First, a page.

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Acts Chapter 9
An Understandable Version of ACTS
Translation by William E. Paul
by Charles Dailey

(Black underlined words match words in the Bible text.)
  The conversion of Saul, reported next, is one of the most important in Acts. The Spirit leads Luke to record it three times: here and in chapters 22 and 26.
Saul was an inner-circle Jew and held Roman citizenship as well. He understood both worlds. The famous Gamaliel had instructed him in Jewish law. Acts 22:3. Not only was he culturally and academically prepared for his coming role as God's international specialist, but he had irrepressible vitality. Saul threw himself into every task. Galatians 1:14.
This story also serves as further proof of the Resurrection in that a man who hated it the most became one of its most ardent proclaimers.
1) With every breath [it seemed], Saul [expressed his desire to] threaten and murder the Lord's disciples and [even] went to the head priest Luke wants us to understand that Saul was more than a man with a mission. He was a man with an obsession. He so described himself in Acts 22:4; 26:10-11. Also consider 8:3.
2) to ask for letters [authorizing him to go] to Damascus and to enter [Jewish] synagogues looking for people of "the Way" [Note: This was a designation for Christians at that time]. And if he found any, whether men or women, he would tie them up and take them to Jerusalem. Saul desired to be legal in his rampage.
- This was not his first foreign trip. Acts 26:11-12.
- Damascus is perhaps 140 miles from Jerusalem.
- Note that Christians were still attending the synagogue.
- The Way is used six times in Acts to describe the Christians. This is the first occurrence. It is probably based on a statement of Jesus, spoken earlier but recorded years later in John 14:6.
- Note Luke's reference to women again.
3) And when he got close to Damascus, suddenly a [bright, See 22:6] light from the sky shone all around him. Damascus is among the world's oldest cities. Genesis 14:15
- The light was about noon. Acts 22:6.
4) He fell to the ground and heard a voice saying, "Saul, Saul, why are you persecuting me?" The way we treat the believers is the way we are treating Christ. Jesus closely identified with his brethren.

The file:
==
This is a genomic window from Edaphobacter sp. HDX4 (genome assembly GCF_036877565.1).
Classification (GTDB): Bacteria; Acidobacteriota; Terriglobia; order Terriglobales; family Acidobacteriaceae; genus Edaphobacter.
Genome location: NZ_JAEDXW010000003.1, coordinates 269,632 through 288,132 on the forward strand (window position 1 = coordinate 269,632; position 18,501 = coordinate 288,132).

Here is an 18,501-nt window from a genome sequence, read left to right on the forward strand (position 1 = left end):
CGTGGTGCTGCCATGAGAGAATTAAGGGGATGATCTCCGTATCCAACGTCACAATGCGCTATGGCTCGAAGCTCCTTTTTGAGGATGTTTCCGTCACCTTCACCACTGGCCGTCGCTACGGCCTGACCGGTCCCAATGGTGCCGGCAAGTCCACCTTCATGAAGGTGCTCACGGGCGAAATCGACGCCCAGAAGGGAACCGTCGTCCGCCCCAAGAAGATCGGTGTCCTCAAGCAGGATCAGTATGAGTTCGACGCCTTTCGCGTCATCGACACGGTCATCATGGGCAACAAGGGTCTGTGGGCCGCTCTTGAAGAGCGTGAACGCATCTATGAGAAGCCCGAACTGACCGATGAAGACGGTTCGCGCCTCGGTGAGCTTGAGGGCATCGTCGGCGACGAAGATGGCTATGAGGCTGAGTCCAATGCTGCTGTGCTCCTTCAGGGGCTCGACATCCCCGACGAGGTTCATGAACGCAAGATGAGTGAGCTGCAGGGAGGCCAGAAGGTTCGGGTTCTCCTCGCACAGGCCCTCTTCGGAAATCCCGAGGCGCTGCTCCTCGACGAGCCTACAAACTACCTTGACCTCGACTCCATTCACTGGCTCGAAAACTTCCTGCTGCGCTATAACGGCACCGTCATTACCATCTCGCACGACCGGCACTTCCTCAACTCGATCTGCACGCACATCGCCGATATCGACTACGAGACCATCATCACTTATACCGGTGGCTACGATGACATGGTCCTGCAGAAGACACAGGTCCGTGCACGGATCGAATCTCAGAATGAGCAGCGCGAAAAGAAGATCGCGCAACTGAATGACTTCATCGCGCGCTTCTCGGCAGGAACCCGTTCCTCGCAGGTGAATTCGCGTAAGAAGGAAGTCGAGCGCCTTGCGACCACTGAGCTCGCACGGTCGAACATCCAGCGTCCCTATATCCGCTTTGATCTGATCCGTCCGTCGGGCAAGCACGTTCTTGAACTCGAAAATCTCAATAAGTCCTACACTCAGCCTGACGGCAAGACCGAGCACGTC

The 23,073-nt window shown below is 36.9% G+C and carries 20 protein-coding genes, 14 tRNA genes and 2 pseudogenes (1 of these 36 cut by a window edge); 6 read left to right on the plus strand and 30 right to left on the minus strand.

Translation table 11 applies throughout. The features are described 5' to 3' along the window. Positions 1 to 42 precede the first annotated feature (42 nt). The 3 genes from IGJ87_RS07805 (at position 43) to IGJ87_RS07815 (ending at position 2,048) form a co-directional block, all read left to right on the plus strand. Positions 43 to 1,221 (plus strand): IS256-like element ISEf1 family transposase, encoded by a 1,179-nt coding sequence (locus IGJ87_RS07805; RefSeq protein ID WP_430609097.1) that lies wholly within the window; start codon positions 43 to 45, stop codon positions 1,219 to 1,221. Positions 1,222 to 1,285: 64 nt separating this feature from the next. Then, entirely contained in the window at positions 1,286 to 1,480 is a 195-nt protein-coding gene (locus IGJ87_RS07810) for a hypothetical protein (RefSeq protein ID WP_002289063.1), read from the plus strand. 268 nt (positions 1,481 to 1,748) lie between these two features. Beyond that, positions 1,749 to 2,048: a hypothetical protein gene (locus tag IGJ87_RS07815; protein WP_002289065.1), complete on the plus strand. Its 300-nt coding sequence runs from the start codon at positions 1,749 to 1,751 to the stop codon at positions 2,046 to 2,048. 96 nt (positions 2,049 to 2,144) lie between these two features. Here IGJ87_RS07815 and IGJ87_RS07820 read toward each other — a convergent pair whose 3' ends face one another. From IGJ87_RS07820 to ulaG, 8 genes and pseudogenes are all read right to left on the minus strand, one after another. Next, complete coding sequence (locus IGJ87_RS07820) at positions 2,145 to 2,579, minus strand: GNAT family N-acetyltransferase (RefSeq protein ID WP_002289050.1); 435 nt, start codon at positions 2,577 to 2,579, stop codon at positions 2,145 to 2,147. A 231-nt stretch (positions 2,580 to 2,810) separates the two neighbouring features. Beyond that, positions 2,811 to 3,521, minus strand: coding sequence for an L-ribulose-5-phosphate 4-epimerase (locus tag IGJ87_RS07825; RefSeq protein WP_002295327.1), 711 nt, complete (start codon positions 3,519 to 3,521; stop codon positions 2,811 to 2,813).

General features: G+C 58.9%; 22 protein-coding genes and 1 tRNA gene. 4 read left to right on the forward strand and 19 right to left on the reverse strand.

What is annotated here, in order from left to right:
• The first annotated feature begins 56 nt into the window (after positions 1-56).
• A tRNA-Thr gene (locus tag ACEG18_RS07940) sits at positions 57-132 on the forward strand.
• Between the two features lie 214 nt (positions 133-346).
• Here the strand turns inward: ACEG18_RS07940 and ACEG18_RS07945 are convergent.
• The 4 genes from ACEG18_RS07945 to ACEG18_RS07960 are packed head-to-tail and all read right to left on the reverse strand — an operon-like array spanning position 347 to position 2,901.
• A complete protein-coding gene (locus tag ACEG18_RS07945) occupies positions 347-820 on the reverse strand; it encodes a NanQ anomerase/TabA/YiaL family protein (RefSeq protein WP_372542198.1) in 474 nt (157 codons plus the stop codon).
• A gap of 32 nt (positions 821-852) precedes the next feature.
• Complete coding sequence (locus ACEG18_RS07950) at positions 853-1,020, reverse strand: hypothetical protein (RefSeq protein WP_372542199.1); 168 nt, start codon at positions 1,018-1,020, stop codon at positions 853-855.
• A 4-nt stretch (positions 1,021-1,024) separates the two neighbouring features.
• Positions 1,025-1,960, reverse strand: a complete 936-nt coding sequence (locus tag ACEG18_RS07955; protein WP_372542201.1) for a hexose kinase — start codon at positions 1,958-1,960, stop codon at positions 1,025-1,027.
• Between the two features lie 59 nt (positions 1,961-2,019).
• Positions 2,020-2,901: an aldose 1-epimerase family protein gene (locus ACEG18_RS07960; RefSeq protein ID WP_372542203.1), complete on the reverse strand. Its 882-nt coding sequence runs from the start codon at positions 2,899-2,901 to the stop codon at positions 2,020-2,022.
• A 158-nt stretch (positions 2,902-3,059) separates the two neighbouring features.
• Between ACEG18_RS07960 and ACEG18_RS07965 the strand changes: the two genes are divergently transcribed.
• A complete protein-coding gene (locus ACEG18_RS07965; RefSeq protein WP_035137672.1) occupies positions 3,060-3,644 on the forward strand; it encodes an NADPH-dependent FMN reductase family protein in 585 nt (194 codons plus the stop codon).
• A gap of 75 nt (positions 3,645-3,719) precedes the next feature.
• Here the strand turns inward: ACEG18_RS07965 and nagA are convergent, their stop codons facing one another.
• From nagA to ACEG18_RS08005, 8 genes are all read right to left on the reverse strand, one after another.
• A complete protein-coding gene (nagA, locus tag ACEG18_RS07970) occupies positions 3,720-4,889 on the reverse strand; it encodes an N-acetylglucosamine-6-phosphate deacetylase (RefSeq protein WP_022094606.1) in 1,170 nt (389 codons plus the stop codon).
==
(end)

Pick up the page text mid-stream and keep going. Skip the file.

5) Saul replied, "Who are you, sir?" And the voice said, "It is I, Jesus, whom you are persecuting, It was not likely that Saul had seen Jesus during his ministry. He probably moved to Jerusalem later.
- Saul saw Jesus personally at this time. 1 Corinthians 9:1, 15:3-10. This qualified him to become an apostle. Acts 1:22.
6) but get up, and enter the city [of Damascus] and [there] you will be told what you must do." Saul was not saved by this appearance. He had to do something as in Acts 2:37.
- This was a SONstroke.
7) And the men who were traveling with Saul were speechless, having heard the sound, but not seeing anyone. Saul's fellow-travelers were not convinced or converted because they did not understand what happened.
8) Saul got up from the ground and opened his eyes but could not see anything, so had to be led by the hand into Damascus. A much different Saul got up from the ground. Re-evaluation time: the debates, the trials, Stephen's death, the jailings, the killings. What memories!
- All of them may have been walking because he was led by the hand.
- Saul was sick at heart as he realized that his life was in opposition to the God he worshiped. Food was not interesting when he saw his gigantic mistake.
9) For three days he was blind and neither ate nor drank anything. Saul was sick at heart as he realized that his life was in opposition to the God he worshiped. Food was not interesting when he saw his gigantic mistake.
10) Now [in the meantime] the Lord spoke in a vision to a certain disciple named Ananias [who lived] in Damascus. He called to him by name, "Ananias." "Yes, Lord, here I am" Ananias replied. Ananias was respected at the synagogue. Acts 22:12.
11) The Lord said to him, "Get up and go to Straight Street and ask for a person named Saul, from Tarsus, at the home of Judas; you will find him [there] praying." The Lord intervened only to get the teacher and the disciple together. The Lord needed a speaker, as in every case presented by Luke.
- We know nothing more about this Judas. We wonder what he thought of his guest and his guests's guest.
- Saul was in prayer and received a vision. Verse 12.
12) (Now Saul had seen [in a vision] a man named Ananias coming in and placing his hands on him, restoring his sight). The arrival of Ananias would authenticate Saul's vision.
- The sighted Saul was blind, but the blind Saul was seeing a whole new world and purpose for life.
- Following the Acts 6:6 pattern, Ananias would have received this power from the Apostles.
13) But Ananias answered, "Lord, I have heard from many people about how much harm this man has done to your holy people at Jerusalem. Like Moses "Send someone else." Exodus 4:13.
- This indicates that he had not fled here to avoid persecution as those in Acts 8:1.
- These Christians had a fast news network and the word on Saul was bad.